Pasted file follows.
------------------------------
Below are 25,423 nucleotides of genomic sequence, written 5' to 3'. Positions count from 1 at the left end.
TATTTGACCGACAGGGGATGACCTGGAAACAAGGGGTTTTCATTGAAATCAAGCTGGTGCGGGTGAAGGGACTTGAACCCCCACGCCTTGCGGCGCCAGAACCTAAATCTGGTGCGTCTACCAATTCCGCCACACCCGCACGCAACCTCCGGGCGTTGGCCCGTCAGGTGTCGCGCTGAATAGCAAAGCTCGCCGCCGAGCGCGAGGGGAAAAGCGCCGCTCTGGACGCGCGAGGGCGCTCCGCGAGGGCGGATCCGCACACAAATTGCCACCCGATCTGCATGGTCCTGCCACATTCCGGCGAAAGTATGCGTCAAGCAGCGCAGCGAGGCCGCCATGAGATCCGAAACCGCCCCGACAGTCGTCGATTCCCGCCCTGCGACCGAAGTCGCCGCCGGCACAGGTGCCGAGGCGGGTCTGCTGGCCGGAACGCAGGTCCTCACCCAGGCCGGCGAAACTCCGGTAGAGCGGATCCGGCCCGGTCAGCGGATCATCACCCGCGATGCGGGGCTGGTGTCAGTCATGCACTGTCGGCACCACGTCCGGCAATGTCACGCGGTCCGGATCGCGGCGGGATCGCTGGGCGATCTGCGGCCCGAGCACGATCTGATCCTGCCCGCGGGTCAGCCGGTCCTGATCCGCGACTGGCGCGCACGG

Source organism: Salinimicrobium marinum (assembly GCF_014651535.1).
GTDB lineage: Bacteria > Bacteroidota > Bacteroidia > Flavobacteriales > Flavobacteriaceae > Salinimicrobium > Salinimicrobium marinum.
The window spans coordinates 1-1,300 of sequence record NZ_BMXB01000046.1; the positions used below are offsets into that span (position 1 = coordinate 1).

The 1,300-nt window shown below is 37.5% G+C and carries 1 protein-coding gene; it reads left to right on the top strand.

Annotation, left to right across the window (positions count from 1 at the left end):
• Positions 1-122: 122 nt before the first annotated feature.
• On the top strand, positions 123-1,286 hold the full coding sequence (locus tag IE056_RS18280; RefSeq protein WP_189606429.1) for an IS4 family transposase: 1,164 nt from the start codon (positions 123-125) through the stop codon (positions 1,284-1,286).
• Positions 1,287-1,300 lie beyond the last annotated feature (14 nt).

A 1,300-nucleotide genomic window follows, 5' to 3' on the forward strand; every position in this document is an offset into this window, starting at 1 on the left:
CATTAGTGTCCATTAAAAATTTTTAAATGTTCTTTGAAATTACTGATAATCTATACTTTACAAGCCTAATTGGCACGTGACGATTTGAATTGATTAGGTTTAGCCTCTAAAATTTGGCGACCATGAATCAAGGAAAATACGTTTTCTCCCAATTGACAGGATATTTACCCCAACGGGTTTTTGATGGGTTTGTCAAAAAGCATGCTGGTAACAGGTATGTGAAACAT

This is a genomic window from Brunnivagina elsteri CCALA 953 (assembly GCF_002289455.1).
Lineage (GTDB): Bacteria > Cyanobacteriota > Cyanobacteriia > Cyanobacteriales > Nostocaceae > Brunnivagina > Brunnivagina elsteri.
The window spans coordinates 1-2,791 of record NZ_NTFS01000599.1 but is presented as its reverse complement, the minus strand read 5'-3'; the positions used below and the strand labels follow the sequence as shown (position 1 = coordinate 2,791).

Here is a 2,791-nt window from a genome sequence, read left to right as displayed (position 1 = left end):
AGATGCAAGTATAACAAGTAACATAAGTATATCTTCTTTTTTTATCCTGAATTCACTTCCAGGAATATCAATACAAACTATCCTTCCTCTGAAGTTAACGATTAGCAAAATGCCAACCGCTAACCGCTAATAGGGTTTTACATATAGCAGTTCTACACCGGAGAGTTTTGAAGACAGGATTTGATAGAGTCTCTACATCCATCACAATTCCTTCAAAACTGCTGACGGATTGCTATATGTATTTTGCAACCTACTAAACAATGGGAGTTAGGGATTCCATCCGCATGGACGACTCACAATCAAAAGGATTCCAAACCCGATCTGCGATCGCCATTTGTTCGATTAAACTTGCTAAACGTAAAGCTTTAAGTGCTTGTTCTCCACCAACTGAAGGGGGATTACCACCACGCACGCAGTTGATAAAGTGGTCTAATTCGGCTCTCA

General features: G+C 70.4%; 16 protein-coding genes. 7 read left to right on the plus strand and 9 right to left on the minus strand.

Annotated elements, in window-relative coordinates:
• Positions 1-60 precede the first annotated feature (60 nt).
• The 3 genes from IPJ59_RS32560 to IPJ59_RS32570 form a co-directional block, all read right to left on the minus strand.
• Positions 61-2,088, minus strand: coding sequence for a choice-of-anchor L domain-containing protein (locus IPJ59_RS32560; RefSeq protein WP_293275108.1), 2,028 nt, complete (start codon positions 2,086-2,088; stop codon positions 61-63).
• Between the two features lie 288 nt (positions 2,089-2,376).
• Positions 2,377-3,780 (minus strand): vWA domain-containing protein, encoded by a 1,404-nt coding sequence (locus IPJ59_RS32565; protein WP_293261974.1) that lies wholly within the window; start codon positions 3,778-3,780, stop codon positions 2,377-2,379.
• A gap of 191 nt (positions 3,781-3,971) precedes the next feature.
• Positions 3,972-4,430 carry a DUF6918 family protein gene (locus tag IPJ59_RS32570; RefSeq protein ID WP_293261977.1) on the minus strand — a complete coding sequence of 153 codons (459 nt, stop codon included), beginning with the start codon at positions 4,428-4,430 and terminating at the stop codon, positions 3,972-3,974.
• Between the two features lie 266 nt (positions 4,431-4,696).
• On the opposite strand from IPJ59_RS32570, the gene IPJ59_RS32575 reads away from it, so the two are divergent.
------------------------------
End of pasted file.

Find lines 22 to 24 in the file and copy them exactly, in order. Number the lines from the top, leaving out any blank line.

• Positions 61-2,088, minus strand: coding sequence for a choice-of-anchor L domain-containing protein (locus IPJ59_RS32560; RefSeq protein WP_293275108.1), 2,028 nt, complete (start codon positions 2,086-2,088; stop codon positions 61-63).
• Between the two features lie 288 nt (positions 2,089-2,376).
• Positions 2,377-3,780 (minus strand): vWA domain-containing protein, encoded by a 1,404-nt coding sequence (locus IPJ59_RS32565; protein WP_293261974.1) that lies wholly within the window; start codon positions 3,778-3,780, stop codon positions 2,377-2,379.